We know that God’s word is clear when it is allowed to speak for itself. We see that the confusion of denominations and sects do not come from an imperfect Bible. They come from adding imperfect ideas to it, or from neglecting to see how it all fits together.

The attitude God calls us to have is not what the world thinks is best. He calls us to be patient, forgiving, honest, and kind even to those who are unkind to us. We need to overcome the rude and evil ways learned from our abductor. We need to observe and conform to the ways of our true Father.

There is real promise and real power available to those Redeemed by Jesus Christ. We can learn to be what God calls us to be, and to overcome the leaned ways of our abductor. When we stop to appreciate the Redemption so graciously given in Christ, we are humbled and amazed. We exclaim in our hearts what Paul wrote in Romans 11:33, “Oh, the depth of the riches both of the wisdom and knowledge of God! How unsearchable are His judgments and His ways past finding out!”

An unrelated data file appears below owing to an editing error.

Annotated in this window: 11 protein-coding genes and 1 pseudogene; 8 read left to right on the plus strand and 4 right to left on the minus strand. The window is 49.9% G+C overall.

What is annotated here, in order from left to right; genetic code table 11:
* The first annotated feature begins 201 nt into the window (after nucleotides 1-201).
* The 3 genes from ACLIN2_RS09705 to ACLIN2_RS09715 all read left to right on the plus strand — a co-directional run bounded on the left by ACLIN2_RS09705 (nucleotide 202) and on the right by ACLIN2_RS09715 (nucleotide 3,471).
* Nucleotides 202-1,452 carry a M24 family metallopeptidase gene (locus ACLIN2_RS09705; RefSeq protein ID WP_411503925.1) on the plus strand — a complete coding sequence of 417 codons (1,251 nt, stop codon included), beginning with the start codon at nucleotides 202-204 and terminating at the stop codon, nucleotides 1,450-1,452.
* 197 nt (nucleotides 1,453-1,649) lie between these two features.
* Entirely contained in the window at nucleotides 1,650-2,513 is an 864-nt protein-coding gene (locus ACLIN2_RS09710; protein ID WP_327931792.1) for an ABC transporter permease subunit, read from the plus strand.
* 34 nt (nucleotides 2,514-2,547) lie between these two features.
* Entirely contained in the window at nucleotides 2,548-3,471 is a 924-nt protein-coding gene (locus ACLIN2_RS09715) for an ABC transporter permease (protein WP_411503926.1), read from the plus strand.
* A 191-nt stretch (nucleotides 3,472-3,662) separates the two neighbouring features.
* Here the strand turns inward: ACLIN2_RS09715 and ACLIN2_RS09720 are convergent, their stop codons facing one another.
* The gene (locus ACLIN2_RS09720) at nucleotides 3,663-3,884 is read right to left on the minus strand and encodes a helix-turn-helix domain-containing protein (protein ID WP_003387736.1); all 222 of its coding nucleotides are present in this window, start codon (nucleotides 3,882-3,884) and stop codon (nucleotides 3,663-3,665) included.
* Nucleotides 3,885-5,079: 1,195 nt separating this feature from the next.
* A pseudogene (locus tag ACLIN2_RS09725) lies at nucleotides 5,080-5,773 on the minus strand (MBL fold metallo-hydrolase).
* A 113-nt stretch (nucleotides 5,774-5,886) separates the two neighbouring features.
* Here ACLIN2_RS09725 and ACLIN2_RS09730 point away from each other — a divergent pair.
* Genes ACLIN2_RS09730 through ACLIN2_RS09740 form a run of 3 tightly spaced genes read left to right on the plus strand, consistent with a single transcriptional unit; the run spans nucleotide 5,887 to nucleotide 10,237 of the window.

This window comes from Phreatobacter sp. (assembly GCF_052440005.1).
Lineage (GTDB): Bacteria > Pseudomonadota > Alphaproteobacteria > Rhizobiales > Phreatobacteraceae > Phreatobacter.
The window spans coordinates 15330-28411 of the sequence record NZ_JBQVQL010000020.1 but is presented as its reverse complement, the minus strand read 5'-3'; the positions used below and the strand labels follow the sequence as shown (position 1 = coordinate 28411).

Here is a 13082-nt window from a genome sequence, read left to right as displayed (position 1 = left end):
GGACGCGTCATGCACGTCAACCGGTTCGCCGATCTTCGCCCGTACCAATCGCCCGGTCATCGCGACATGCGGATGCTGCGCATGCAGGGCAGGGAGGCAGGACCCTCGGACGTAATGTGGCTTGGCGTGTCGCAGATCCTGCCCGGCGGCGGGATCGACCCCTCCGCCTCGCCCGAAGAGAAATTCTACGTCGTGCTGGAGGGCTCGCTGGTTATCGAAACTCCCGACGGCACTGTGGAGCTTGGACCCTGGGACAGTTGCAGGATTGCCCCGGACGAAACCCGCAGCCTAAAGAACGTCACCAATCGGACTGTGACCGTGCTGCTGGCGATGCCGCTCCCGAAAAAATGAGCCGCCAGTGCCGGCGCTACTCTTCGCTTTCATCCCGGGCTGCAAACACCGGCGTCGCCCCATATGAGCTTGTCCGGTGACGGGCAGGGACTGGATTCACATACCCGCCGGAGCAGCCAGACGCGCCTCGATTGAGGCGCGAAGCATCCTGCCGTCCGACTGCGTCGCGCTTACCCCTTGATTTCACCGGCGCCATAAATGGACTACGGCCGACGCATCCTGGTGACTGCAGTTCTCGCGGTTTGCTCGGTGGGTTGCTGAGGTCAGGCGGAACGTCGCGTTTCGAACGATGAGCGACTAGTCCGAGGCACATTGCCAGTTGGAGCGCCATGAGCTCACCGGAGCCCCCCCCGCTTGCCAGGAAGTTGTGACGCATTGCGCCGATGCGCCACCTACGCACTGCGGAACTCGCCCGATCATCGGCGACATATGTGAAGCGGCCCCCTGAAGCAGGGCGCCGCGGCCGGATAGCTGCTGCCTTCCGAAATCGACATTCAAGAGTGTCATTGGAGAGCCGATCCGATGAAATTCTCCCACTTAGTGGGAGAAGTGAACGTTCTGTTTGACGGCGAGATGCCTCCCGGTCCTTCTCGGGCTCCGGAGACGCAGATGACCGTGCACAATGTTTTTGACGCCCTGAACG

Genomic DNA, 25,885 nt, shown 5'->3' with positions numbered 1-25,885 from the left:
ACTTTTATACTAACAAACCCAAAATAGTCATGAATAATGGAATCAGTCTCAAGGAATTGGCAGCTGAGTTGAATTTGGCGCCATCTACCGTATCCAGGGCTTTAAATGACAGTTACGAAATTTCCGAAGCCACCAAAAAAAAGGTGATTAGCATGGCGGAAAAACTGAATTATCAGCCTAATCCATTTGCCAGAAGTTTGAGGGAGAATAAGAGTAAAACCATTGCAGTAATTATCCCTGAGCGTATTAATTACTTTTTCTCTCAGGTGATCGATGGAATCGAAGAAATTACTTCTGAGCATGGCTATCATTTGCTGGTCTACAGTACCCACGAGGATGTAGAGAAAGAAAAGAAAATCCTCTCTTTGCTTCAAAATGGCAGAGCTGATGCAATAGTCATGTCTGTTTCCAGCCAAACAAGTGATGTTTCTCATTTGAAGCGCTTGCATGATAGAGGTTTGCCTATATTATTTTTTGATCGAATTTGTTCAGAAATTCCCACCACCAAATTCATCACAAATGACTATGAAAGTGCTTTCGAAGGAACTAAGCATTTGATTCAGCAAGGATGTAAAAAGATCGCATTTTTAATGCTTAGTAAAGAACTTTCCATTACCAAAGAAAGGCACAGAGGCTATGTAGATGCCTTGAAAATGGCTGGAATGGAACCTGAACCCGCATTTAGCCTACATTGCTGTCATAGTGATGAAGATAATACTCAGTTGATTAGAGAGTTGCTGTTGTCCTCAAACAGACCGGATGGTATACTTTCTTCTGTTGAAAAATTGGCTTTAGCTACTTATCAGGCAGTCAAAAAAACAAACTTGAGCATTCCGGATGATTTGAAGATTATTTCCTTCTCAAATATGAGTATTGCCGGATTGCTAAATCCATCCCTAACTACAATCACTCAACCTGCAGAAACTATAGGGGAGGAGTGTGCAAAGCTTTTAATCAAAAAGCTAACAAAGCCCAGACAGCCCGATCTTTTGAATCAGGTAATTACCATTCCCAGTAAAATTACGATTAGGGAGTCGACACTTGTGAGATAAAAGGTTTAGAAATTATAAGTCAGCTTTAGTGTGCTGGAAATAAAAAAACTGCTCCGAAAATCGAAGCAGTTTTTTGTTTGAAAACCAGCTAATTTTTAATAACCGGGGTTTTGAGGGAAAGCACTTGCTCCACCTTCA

(The Bible quotations in this lesson are from the New King James Version of the Bible unless otherwise noted.)

Bookmark the permalink.

About Bob Burridge

I've taught Science, Bible, Math, Computer Programming and served 25 years as Pastor of Grace Presbyterian Church (PCA) in Pinellas Park, Florida. I'm now Executive Director of the ministry of the Genevan Institute for Reformed Studies

Comments are closed.